Training dogs without abuse and pain requires an owner to better understand their underlying nature and motivations. In order to do this, we must dispel two popular myths. The first is that dogs don't have feelings. However elementary this may sound, you would be shocked to know how many people don't realize that dogs have a complete range of emotions, which are very similar to those of toddlers. Dogs feel loss, joy, and disappointment, they get obsessed, and they love surprises and games. Although they are quick to forgive, they will remember things. Every time Clyde hears a motorcycle, his ears go down and he runs to hide in a corner. It's obvious that something in his past taught him that the sight and sound of motorcycles are negative or dangerous.
The second myth is that dogs will do anything to please their owners. The truth is that dogs will do anything to please themselves. If these things also please their owners, it's just icing on the cake. After working with thousands of dogs over many years, I have seen that the driving force behind any dog's behavior is an association with pain and pleasure. If you understand and align your needs with his needs, then he will do anything to please you. Just like humans, a dog will always seek pleasure and try to avoid pain.
Sometimes, the divide between what humans and dogs find pleasurable is vast. You wouldn't roll against a dead animal's rotting corpse for any amount of money, right? But to a dog, a smelly carcass is like Chanel No. 5. This seems impossible (and disgusting), but the truth is, she's having a fabulous time, and stopping feels like a bummer. I'm not suggesting you allow your dog to roll around in manure and animal cadavers just because she likes it. I am suggesting that if you want her to stop what she considers a pleasurable behavior, you'll have to find something even more enticing with which to distract her. It's up to you as a responsible dog owner to understand her needs and desires as a dog, and to provide her with healthy outlets.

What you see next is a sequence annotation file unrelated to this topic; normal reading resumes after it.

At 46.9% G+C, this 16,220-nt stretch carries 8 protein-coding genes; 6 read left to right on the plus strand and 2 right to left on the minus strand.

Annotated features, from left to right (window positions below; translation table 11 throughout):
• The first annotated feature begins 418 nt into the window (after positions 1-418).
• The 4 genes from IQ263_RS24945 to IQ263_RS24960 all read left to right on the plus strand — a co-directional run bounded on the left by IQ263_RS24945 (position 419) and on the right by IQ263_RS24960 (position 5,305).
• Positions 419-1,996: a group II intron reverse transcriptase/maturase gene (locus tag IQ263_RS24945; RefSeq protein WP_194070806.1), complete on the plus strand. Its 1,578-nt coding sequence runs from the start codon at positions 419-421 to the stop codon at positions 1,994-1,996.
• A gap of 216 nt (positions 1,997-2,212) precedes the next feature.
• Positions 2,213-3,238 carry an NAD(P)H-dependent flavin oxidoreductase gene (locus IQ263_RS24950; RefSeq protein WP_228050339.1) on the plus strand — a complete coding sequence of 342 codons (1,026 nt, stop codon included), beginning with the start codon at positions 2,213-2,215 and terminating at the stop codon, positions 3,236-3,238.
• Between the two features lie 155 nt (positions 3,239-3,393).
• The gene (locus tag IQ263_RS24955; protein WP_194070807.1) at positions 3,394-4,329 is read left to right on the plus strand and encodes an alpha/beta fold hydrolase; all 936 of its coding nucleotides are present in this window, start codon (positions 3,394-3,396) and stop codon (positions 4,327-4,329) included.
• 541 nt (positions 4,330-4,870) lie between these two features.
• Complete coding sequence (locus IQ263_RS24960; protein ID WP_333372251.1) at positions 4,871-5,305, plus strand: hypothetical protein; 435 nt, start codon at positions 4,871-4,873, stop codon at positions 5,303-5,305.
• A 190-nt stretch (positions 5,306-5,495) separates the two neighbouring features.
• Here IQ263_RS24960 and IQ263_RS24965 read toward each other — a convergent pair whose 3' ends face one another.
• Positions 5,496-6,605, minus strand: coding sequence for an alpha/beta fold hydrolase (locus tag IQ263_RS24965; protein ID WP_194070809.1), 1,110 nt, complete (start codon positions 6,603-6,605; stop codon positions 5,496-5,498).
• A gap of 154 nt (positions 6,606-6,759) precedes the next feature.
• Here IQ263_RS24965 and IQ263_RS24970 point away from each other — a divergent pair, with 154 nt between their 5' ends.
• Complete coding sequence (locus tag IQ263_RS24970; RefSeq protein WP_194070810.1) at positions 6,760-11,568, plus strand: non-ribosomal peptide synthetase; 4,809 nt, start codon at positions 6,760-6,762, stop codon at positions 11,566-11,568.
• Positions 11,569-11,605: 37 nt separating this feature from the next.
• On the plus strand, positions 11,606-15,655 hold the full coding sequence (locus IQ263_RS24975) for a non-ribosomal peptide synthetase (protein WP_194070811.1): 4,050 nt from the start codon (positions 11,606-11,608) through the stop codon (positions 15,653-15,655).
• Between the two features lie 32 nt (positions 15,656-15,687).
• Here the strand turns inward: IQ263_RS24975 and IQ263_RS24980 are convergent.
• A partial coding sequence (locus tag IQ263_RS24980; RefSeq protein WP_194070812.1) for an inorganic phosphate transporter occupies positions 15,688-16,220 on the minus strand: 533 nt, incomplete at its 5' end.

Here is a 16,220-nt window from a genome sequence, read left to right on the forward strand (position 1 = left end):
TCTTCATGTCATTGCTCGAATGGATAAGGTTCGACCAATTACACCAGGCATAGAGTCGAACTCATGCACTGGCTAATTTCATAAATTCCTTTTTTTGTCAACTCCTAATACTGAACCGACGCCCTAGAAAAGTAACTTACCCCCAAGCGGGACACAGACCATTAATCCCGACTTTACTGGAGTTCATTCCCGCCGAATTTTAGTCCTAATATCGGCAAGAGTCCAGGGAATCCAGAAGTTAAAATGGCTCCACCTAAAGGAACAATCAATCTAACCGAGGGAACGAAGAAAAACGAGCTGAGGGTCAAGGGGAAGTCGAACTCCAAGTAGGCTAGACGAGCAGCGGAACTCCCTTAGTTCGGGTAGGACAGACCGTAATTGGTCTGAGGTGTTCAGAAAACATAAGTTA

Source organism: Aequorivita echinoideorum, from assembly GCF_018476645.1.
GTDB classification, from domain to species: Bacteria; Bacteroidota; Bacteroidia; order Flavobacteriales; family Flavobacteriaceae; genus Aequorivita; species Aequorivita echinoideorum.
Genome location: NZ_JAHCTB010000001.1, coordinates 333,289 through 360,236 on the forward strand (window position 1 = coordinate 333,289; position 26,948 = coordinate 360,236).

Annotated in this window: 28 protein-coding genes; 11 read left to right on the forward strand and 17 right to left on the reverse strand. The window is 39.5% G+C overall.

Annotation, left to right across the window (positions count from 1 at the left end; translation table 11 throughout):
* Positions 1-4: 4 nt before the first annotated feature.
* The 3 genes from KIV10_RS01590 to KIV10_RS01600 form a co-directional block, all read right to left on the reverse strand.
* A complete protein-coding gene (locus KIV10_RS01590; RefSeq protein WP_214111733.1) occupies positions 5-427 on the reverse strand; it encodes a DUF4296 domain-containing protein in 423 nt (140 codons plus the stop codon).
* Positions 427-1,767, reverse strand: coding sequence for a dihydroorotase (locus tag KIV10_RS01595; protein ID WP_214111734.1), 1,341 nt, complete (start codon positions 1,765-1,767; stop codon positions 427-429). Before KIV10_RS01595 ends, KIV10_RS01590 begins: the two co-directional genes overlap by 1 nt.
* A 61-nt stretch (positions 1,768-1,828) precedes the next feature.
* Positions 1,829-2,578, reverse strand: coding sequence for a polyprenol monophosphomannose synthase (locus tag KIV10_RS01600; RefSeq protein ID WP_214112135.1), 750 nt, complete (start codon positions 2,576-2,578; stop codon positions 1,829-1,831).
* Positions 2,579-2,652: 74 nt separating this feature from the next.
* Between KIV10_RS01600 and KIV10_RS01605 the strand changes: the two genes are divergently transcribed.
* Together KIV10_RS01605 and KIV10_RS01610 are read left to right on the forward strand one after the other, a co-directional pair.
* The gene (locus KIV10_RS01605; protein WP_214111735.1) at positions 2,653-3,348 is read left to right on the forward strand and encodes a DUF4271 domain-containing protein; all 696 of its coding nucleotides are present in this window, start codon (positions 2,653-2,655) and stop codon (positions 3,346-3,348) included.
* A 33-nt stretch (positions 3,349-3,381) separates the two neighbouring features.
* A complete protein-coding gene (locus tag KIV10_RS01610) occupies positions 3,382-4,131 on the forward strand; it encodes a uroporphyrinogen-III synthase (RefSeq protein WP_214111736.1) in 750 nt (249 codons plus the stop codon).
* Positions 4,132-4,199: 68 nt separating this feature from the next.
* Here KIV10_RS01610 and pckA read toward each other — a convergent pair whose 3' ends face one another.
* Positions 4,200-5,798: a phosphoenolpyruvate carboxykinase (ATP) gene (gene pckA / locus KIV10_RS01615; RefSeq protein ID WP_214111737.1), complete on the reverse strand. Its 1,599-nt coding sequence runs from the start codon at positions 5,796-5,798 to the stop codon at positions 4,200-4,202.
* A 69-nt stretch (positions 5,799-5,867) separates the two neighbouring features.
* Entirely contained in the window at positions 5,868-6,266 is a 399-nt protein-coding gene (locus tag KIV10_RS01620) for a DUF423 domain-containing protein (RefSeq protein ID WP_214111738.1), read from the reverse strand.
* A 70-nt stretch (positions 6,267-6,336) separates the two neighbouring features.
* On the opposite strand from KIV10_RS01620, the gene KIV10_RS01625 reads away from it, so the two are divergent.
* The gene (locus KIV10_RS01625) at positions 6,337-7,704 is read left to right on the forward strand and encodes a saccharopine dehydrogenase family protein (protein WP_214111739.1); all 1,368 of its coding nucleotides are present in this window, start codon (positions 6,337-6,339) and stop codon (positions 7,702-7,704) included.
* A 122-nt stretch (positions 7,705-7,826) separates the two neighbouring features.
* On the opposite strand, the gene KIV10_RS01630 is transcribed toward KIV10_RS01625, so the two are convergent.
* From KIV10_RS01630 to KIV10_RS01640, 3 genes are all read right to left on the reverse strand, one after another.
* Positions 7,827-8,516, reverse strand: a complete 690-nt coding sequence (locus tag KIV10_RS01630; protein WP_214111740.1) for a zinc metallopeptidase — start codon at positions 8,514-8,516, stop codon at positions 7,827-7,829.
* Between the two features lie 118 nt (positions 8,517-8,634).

Oprah Winfrey's golden retrievers are three of my favorite dogs. I met them when they were three months old, right after Oprah took them into her extended family, and I have been privileged to coach and play-train them through their various stages of life. One of them, Layla, is a great adventurer who could have been the leader of Outward Bound, if she was human. I used to call her Layla Cousteau because whenever she could, she'd dive into the pond with her eyes open, looking for fish! She was in her own private world, and when someone tried to get her out of the water, it was as if she suddenly went deaf. In the pond, she was in doggy heaven, and no amount of begging, pleading, or threats would reach her. When I saw the extent of her diving and exploring obsession, I knew that if left to her own devices, she would stay in there for days, which was frustrating for Oprah, and also not particularly good for Layla's health.
When I play train a dog, I always try the easiest method first, or the path of least resistance. If that doesn't work I'll try other ideas. (One of the greatest gifts of my military training was learning never to count on Plan A alone. I was taught to always have Plans B, C and even D in my vest pocket.) Since Layla felt that getting out of the pond was a bummer, I had to teach her to want to get out. I started by putting a chicken treat (the gold medal of treats) in my hand, took Layla by the leash and walked her to the pond, feeding her treats and saying, "Take it, take it, take it," as she happily munched away. Then I took a liver treat (silver medal) and threw it into the pond. "Dive, dive," I told Layla. She did not need to be asked twice! She flew into the water to retrieve the treat, but she still did not want to get out.